Links and Other Resources:
Lansing School District (LSD)
LSD LASER Work and Resources:
LSD DRAFT Five-Year Strategic Plan for K-8 Science Education Program: this 2-page downloadable MS-Word file includes the "top levels" of our strategic plan as developed while in Washington DC. The first page includes our "mission," "vision," and "goals" statement for the five areas that our strategic plan addresses. As we continue our work, for each goal, a set of objectives are being identified, and then action plans developed for meeting each of those objectives. The second page lists a number of questions to be considered -- received during the LASER Institute -- associated with each goal. Web-based versions of these components can be found here:
Much of the above work makes reference to developing and implementing "a coherent inquiry-, standards-, and research-based science program." Here's what we have in mind when we use each of these terms:
Inquiry-based: Following release of the National Science Education Standards (NSES) in 1996, with its prominent focus on "inquiry," the National Research Council (NRC) commissioned "a document that would help educators improve the quality of teaching, learning, and assessment through the use of inquiry." Inquiry and the National Science Education Standards (2000) was the result. This description of the abilities and understandings that all students need to develop about scientific inquiry, along with the teaching and learning strategies that support science content mastery through investigations, is the basis of what we mean by "inquiry-based." In particular, we strive to include the five essential features of classroom inquiry -- as outlined in Table 2-6 on page 29 of Inquiry and the National Science Education Standards -- in our K-12 science education program, supported by an atmosphere of collaborative learning and investigation.
"Table 2-6: Essential Features of Classroom Inquiry and Their Variation":
Standards-based: Whether you call them "standards," "benchmarks," or "objectives," there are a number of documents at the local, state, and national level that attempt to define and delimit what knowledge and skills all students need to master to be considered scientifically literate. Our Lansing School District science education program, as articulated in our curriculum and pacing guides, is informed by and based upon the Michigan Curriculum Framework (1996, 2000) -- and its predecessor: Michigan Essential Goals and Objectives for Science Education K-12 (1991) -- as well as national documents and resources like those from the NRC and AAAS's Project 2061.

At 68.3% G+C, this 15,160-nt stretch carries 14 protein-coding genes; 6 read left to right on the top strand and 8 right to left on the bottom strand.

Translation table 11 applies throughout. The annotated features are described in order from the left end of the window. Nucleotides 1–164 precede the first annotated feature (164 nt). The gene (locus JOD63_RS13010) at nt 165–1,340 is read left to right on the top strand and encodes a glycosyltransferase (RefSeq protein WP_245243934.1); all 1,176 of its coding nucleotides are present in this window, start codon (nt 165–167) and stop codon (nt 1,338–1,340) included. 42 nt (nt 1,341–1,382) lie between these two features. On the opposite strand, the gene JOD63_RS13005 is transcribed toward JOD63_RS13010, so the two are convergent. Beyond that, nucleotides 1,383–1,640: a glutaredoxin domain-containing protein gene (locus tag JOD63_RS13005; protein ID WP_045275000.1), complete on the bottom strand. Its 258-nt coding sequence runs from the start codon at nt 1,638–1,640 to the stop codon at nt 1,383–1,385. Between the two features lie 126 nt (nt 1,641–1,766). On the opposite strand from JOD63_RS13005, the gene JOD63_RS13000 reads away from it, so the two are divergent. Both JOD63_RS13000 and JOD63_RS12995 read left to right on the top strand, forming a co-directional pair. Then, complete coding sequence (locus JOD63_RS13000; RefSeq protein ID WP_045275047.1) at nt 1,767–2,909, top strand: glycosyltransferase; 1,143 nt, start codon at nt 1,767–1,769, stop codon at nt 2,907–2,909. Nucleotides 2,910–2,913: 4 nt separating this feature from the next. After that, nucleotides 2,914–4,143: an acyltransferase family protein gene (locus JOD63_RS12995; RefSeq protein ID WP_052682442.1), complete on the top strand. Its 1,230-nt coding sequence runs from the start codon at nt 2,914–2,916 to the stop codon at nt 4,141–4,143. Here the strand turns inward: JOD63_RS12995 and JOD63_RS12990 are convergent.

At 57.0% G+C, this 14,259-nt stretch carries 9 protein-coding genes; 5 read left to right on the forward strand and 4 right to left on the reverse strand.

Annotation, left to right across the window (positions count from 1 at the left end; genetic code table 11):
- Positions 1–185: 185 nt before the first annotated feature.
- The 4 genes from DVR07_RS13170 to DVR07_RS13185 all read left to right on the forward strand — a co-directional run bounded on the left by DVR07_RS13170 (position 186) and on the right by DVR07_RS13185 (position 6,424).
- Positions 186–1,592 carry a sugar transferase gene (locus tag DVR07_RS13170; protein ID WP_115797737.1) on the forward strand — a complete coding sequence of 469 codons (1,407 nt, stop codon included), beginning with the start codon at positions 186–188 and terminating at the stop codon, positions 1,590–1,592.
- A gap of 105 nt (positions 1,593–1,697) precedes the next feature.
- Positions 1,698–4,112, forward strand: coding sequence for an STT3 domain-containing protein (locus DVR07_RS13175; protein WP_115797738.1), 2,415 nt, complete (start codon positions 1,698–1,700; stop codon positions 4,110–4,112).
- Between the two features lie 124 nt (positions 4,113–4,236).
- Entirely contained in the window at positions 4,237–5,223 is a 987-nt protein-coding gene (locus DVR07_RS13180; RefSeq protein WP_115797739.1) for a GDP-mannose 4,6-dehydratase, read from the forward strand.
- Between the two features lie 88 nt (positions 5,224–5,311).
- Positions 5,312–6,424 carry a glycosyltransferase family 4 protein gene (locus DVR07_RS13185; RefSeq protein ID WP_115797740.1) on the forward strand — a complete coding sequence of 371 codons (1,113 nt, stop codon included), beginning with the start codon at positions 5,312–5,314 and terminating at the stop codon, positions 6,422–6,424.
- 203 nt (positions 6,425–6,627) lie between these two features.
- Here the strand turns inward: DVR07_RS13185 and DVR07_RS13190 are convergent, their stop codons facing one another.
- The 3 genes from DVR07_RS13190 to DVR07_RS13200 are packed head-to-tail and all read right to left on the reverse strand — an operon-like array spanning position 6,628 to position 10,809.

State of Michigan:
Research-based: The phrase "best practice" is very familiar to anyone working in education. We all want to claim that what we're doing reflects current best practice. But what determines these best practices? To claim that our instructional program reflects best practice, we need to depend on more than personal experiences and anecdotal reports. The past three decades have witnessed increasing amounts and levels of sophistication in the research that can inform our understanding of current best practice in education, and in particular, science education. A useful entry to this research is provided by Chapter 15 of Project 2061's Benchmarks for Science Literacy. Additional insights can be gained by reviewing several of the references and resources mentioned in that chapter, such as the pair of books compiled by Rosalind Driver and her colleagues.
Children's Ideas in Science (1985), edited by Rosalind Driver, Edith Guesne, and Andrée Tiberghien. ISBN: 0-335-15040-3.
Making Sense of Secondary Science: Research into Children's Ideas (1994), by Rosalind Driver, Ann Squires, Peter Rushworth, and Valerie Wood-Robinson. ISBN: 0-415-097657.
How People Learn: Brain, Mind, Experience, and School [Expanded Edition] (2000), by the National Research Council's "Committee on Learning Research and Educational Practice"
Journal of Research in Science Teaching, published by the National Association for Research in Science Teaching (NARST)
Detroit Science Center
Dow Chemical Company
Hewlett-Packard Company (HP)
This page was last updated: 2005.12.20 by RTSmith